Meningitis is a serious infection that can be bacterial, fungal, parasitic, or viral. The infection affects protective membranes in the brain and spinal cord. It can quickly spread and cause further health complications.

As a parent, it’s important to ensure that your child is protected against this disease. Read on to learn more about the most common risk factors for meningitis.


Meningitis tends to occur most often in teens and young adults. Infants may also be at an increased risk. Adults can get meningitis if they have weakened immune systems. Adult healthcare professionals are also at increased of exposure to meningitis.

Medical history

Meningitis tends to affect people who have decreased immunity more than people who don’t have underlying health conditions. The following medical considerations could increase your child’s risk of this type of infection:

  • brain surgery
  • cancer
  • chronic ear or nose infections
  • corticosteroid use
  • diabetes
  • history of a blood infection
  • immune system disorders
  • HIV or AIDS
  • previous head injuries
  • recent infection
  • kidney disease
  • sickle cell disease
  • spinal surgery
  • spleen removal

Living in community settings

There have been several outbreaks of meningitis at colleges in the past few years. Due to this, the infection is often seen as something that only happens in dorm rooms and other forms of student housing.

But it isn’t the colleges themselves that are hosts for meningitis. The infection can cause an outbreak in any community setting where large groups of people live in close contact and hang out together. Your child may be at risk when they go to college, but keep in mind that any large group setting carries a similar risk.

Travel plans

Any travel plans your child may have could also increase their risk for meningitis. This primarily depends on two factors.

First, overseas travel to certain parts of the world can increase their risk because of outbreaks. In March 2017, the recommended meningitis vaccines for people traveling to sub-Saharan Africa. The CDC regularly updates travel warnings for meningitis and other diseases, so be sure to check out any precautions before your child or teen travels.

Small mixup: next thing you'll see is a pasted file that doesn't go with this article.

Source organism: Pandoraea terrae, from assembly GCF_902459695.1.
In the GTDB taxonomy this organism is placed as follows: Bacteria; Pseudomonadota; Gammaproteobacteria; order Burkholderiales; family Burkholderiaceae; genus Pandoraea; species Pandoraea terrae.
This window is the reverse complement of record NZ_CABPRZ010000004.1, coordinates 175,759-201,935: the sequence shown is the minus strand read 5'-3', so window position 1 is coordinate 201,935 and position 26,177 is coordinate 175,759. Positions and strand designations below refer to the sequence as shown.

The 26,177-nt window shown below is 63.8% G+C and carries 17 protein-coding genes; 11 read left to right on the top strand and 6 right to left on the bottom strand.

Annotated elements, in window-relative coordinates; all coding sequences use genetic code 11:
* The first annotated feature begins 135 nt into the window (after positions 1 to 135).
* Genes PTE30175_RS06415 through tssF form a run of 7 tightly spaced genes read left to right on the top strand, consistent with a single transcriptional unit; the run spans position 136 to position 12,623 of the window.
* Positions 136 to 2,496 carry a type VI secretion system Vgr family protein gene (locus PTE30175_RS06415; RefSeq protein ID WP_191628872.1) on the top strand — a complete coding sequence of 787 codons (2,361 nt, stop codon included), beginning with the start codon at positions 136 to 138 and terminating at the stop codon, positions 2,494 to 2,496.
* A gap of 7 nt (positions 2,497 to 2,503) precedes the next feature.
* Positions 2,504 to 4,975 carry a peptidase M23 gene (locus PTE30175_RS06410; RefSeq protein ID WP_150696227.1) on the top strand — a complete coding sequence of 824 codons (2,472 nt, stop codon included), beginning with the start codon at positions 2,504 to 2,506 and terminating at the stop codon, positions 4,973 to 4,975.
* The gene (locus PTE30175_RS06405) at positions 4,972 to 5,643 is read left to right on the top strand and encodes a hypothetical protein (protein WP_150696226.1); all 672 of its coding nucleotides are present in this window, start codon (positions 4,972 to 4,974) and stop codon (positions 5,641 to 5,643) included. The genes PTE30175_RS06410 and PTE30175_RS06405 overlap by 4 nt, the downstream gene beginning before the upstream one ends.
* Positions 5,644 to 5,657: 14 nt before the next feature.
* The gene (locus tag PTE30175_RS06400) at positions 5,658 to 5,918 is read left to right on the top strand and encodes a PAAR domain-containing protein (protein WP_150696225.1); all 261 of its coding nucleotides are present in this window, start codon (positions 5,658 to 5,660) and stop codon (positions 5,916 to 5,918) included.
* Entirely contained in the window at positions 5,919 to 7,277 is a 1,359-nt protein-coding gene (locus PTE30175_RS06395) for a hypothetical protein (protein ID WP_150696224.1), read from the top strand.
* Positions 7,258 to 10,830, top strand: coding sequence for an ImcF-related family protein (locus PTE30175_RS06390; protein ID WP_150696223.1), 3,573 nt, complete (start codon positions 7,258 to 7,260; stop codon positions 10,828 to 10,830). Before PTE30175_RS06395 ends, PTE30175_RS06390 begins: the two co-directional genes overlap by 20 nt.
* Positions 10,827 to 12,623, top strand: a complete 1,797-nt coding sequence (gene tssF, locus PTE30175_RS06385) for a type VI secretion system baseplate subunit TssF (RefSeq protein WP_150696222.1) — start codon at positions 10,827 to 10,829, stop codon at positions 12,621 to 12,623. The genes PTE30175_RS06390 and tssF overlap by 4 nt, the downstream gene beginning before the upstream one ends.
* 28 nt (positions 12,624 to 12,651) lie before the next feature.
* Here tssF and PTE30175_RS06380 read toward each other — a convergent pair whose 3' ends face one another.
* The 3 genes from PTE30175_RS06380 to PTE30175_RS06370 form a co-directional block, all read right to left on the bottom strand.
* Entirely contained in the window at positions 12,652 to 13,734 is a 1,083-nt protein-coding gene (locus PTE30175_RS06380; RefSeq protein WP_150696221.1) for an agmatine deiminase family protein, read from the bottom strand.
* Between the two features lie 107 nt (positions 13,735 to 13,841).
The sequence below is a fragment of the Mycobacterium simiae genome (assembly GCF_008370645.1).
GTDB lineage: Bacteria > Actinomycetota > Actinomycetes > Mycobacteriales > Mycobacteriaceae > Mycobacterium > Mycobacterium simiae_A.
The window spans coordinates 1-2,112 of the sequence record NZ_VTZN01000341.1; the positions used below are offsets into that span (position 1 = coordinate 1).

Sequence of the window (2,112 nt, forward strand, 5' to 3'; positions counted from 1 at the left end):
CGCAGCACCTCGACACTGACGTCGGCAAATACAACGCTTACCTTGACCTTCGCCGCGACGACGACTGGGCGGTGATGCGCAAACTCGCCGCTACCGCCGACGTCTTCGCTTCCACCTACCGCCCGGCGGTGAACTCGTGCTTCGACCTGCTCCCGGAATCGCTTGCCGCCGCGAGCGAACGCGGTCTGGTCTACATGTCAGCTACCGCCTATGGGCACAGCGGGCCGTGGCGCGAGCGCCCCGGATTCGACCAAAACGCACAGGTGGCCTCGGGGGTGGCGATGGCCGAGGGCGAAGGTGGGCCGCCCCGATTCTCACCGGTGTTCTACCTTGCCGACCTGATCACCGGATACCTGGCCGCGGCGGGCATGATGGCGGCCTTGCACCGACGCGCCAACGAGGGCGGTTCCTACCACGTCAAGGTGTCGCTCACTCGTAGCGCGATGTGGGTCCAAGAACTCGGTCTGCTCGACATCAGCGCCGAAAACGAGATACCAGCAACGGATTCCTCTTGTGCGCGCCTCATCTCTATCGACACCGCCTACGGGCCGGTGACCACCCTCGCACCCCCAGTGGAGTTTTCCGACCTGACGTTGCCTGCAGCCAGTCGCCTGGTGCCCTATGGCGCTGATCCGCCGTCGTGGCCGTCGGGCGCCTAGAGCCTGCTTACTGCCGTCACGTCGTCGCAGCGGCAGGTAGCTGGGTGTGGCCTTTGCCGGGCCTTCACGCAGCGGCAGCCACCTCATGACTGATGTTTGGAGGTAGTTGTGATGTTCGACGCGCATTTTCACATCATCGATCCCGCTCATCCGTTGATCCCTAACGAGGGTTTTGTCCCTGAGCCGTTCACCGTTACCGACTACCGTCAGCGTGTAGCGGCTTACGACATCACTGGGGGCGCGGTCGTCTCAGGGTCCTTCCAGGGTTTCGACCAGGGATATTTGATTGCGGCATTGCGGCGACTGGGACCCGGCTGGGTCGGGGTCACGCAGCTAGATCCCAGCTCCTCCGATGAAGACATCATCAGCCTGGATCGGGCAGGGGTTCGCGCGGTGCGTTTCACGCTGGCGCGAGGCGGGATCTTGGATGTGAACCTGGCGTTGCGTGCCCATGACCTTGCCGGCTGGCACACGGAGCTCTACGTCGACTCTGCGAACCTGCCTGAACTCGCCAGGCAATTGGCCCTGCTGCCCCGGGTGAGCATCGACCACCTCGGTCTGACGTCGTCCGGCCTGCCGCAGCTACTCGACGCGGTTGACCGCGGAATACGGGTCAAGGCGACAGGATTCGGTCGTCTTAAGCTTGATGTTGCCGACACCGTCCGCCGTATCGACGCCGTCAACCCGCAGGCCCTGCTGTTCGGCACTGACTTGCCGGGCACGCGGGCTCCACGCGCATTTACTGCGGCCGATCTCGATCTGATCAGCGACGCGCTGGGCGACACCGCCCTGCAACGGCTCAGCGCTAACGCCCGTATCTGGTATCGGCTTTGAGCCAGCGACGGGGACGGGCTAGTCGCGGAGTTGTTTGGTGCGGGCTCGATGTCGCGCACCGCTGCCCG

Second, traveling can increase the risk of meningitis if your teen is in a large group setting. Infection can spread quickly in groups whether you’re traveling the world or just going to camp.

Vaccination history

Your child’s vaccination history also plays a key role in their overall risk for meningitis. While some people may feel apprehensive about vaccinations, the fact is that the meningitis vaccine continues to be the most reliable form of protection against this type of infection.

The meningococcal conjugate vaccination (MCV4) is recommended by the for anyone at risk for meningitis. This is a long-term vaccine that’s usually first administered in preteens. It protects against the four most common types of meningococcal bacterial meningitis only. Children who get MCV4 at age 11 will usually need a booster shot by the time they’re 16 years old.

Another vaccination option is called the serogroup B meningococcal vaccine (MenB). This is designed to also protect against another type of meningococcal bacterial meningitis, but with more short-term results.

Vaccines for meningitis only last for about five years on average. Your child may need a booster shot for added protection.

Keep all of these risk factors for meningitis in mind for your child. And remember to talk to your doctor about vaccination options if your child is:

  • an incoming college freshman
  • a college student with no history of meningitis vaccinations
  • planning to travel outside of the United States
  • at risk for infections from immune system issues
  • planning on joining the military